In May 2016, the Allied Security Trust, a non-profit industry
group, announced the launch of the Industry Patent Purchase
Program, otherwise known as IP3. This new initiative
brings together technology industry leaders including Facebook,
IBM, Microsoft, and Adobe, to establish a patent marketplace in an
effort to create an opportunity for patent owners to both protect
their intellectual property, and acquire valuable patents.
The IP3 follows the footsteps of previous initiatives by tech
industry leaders, including an initiative spearheaded by Google
last year, the Patent Purchase Promotion Program, that invited
companies and start-ups to sell their patents to Google.
These recent initiatives are a backdrop to an increasingly
heated battle between innovators and patent trolls. The patent
trolls' business model is based on the aggressive enforcement
of their patents. Often, patent trolls do not practice their own
inventions, and they rather acquire them, or sometimes develop
them, for the primary purpose of using them as strategic weapons to
sue innovating companies. This growing phenomenon is more
pronounced in the U.S., but has become an increasing problem in
Canada over the past few years.
However, governments and industry are exploring various
strategies to solve the patent troll problem.
First, some countries have undertaken the legal reform of their
patent system. For instance, India passed the 2005 Patent Act,
which is credited for curbing the incidence of trolling activity.
Further, the Supreme Court of the United States held in Ebay v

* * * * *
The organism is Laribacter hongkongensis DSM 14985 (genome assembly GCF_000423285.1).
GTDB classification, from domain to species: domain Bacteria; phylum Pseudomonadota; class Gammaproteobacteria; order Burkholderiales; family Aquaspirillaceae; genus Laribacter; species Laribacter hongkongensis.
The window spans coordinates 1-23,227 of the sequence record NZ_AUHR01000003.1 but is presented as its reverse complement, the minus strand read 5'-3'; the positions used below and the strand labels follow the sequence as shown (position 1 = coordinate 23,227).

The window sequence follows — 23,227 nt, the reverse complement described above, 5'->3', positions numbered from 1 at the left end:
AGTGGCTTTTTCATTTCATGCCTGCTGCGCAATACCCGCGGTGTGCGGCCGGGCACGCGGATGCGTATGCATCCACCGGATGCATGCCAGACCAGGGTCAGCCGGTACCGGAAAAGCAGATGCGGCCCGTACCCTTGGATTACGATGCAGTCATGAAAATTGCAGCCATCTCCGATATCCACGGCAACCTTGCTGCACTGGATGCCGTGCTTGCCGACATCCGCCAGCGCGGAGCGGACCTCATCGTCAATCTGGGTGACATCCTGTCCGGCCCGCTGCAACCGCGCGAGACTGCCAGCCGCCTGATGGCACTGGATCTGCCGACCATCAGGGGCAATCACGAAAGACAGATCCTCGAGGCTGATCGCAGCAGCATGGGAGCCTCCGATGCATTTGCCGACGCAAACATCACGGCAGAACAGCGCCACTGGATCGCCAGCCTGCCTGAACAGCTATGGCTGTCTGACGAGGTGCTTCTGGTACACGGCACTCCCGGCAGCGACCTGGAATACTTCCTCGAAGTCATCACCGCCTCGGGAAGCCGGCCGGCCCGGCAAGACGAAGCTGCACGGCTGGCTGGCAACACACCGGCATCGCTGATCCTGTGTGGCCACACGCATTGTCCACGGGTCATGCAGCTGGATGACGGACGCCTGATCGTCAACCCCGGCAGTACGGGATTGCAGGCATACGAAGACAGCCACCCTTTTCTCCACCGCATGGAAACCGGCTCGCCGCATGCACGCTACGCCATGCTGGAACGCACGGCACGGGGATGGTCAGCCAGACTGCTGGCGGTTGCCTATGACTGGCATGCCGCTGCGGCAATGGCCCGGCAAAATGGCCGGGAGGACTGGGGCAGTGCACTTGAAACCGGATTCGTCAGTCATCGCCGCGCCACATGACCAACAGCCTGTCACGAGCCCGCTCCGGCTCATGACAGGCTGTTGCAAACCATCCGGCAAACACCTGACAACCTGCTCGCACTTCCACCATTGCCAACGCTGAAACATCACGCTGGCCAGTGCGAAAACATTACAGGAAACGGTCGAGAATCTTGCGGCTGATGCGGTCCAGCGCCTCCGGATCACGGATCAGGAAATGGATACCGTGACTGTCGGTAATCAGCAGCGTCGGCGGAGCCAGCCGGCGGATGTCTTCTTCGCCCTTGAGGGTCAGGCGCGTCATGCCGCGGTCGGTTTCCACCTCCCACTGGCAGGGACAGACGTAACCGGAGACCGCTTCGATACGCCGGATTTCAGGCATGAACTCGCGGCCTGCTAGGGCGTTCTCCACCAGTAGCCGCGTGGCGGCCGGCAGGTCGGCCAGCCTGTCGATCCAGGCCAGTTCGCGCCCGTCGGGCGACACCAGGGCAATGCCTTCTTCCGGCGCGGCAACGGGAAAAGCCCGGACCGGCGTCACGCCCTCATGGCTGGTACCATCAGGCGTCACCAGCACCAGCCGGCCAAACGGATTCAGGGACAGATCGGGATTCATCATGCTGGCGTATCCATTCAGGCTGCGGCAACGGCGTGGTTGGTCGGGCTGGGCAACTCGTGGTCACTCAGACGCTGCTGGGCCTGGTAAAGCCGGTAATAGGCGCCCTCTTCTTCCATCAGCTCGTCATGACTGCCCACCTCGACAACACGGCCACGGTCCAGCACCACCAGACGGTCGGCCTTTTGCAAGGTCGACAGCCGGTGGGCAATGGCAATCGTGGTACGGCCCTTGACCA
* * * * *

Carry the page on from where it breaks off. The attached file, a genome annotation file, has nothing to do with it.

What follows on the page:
Mercexchange, L.L.C.,2006 547 U.S. 388, that injunctions for patent
infringement should no longer be automatically granted, and that
plaintiffs had to prove that they would suffer harm if an
injunction is not granted. Then in 2014, the Supreme Court's
ruling in Alice Corp. Pty. Ltd. v. CLS Bank Int'l,134 S. Ct. 2347 (2014) that patents are not
available for implementing existing business methods onto a
computer had the effect of further stifling patent troll
Second, is a grassroots market response. As described in
previous blog posts (
here), the IP3 program, and Google's recent Patent Purchase
Promotion Program, illustrate that market responses designed to
curb trolling activity can be effective. In certain industries,
notably the tech industry, a single product can rely on a multitude
of patents. If a patent troll alleges that one of these underlying
patents is infringing, their lawsuit has the potential to shut down
the entire product. Programs such as IP3 and others attempt to
solve this issue, by preventing patent trolls from acquiring
critical patents. Moreover, these programs often explicitly require
companies to pledge not to sue each other, creating economic
disincentives to litigation. In addition, there are arrangements
where owners agree to license their patents to each other, or a
third-party sublicenses the pooled patents to others. These
programs provide economic incentives for collaboration and reward
innovation, making the resort to litigation less commercially
Market responses, together with legal responses, have the
ability to provide economic incentives and disincentives that may
result in behaviour modification and a decrease in trolling
Canadian governments have begun to see the potential of economic
incentives to encourage innovation. In Canada, the provincial
governments of Saskatchewan and Quebec have discussed the
possibility of implementing a "patent box" initiative. A
"patent box" program provides tax incentives that reward
companies for developing, owning, and exploiting their patents.
Cooperation between governments and innovators in promoting market
responses to trolling is the first step to solving this
A recent Saskatchewan Court of Queen's Bench decision allowed a court-appointed receiver to sell and transfer intellectual property rights free and clear of encumbrances, finding that a license to use improvements of an invention was a contractual interest and not a property interest.
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